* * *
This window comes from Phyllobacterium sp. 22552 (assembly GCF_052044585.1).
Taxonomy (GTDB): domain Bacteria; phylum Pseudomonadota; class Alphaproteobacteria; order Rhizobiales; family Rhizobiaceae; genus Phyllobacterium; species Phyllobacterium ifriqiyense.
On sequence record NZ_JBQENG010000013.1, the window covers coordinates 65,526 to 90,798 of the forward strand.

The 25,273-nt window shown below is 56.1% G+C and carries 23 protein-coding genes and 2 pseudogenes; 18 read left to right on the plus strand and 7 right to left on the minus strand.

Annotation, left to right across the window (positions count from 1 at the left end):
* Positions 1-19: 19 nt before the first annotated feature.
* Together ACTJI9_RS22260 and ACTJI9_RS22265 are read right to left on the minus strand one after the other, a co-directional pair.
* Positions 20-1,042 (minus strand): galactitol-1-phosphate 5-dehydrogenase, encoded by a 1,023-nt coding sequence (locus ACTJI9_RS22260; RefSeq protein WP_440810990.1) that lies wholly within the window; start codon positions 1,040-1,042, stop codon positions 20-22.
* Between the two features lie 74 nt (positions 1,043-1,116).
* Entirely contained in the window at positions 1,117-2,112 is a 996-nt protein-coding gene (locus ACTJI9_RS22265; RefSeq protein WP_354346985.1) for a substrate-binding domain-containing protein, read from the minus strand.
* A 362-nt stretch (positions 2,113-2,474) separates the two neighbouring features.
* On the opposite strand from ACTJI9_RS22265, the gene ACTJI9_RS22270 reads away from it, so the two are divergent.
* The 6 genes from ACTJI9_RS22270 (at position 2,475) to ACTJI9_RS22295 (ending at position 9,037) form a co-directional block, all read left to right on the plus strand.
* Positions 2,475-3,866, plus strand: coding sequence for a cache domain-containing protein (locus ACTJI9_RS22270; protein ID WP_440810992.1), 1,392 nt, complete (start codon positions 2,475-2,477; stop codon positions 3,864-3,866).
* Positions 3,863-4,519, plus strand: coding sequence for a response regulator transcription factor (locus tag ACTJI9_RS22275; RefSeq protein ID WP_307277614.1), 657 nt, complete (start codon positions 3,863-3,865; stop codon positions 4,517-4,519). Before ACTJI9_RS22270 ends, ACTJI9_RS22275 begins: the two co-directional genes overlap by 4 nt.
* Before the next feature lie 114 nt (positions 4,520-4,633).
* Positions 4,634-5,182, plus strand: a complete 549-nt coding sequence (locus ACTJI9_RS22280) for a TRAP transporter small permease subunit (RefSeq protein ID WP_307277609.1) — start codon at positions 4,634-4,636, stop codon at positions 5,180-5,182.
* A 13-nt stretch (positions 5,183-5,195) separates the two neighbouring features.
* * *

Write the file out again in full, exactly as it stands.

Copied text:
This window comes from Phyllobacterium sp. 22552 (assembly GCF_052044585.1).
Taxonomy (GTDB): domain Bacteria; phylum Pseudomonadota; class Alphaproteobacteria; order Rhizobiales; family Rhizobiaceae; genus Phyllobacterium; species Phyllobacterium ifriqiyense.
On sequence record NZ_JBQENG010000013.1, the window covers coordinates 65,526 to 90,798 of the forward strand.

The 25,273-nt window shown below is 56.1% G+C and carries 23 protein-coding genes and 2 pseudogenes; 18 read left to right on the plus strand and 7 right to left on the minus strand.

Annotation, left to right across the window (positions count from 1 at the left end):
* Positions 1-19: 19 nt before the first annotated feature.
* Together ACTJI9_RS22260 and ACTJI9_RS22265 are read right to left on the minus strand one after the other, a co-directional pair.
* Positions 20-1,042 (minus strand): galactitol-1-phosphate 5-dehydrogenase, encoded by a 1,023-nt coding sequence (locus ACTJI9_RS22260; RefSeq protein WP_440810990.1) that lies wholly within the window; start codon positions 1,040-1,042, stop codon positions 20-22.
* Between the two features lie 74 nt (positions 1,043-1,116).
* Entirely contained in the window at positions 1,117-2,112 is a 996-nt protein-coding gene (locus ACTJI9_RS22265; RefSeq protein WP_354346985.1) for a substrate-binding domain-containing protein, read from the minus strand.
* A 362-nt stretch (positions 2,113-2,474) separates the two neighbouring features.
* On the opposite strand from ACTJI9_RS22265, the gene ACTJI9_RS22270 reads away from it, so the two are divergent.
* The 6 genes from ACTJI9_RS22270 (at position 2,475) to ACTJI9_RS22295 (ending at position 9,037) form a co-directional block, all read left to right on the plus strand.
* Positions 2,475-3,866, plus strand: coding sequence for a cache domain-containing protein (locus ACTJI9_RS22270; protein ID WP_440810992.1), 1,392 nt, complete (start codon positions 2,475-2,477; stop codon positions 3,864-3,866).
* Positions 3,863-4,519, plus strand: coding sequence for a response regulator transcription factor (locus tag ACTJI9_RS22275; RefSeq protein ID WP_307277614.1), 657 nt, complete (start codon positions 3,863-3,865; stop codon positions 4,517-4,519). Before ACTJI9_RS22270 ends, ACTJI9_RS22275 begins: the two co-directional genes overlap by 4 nt.
* Before the next feature lie 114 nt (positions 4,520-4,633).
* Positions 4,634-5,182, plus strand: a complete 549-nt coding sequence (locus ACTJI9_RS22280) for a TRAP transporter small permease subunit (RefSeq protein ID WP_307277609.1) — start codon at positions 4,634-4,636, stop codon at positions 5,180-5,182.
* A 13-nt stretch (positions 5,183-5,195) separates the two neighbouring features.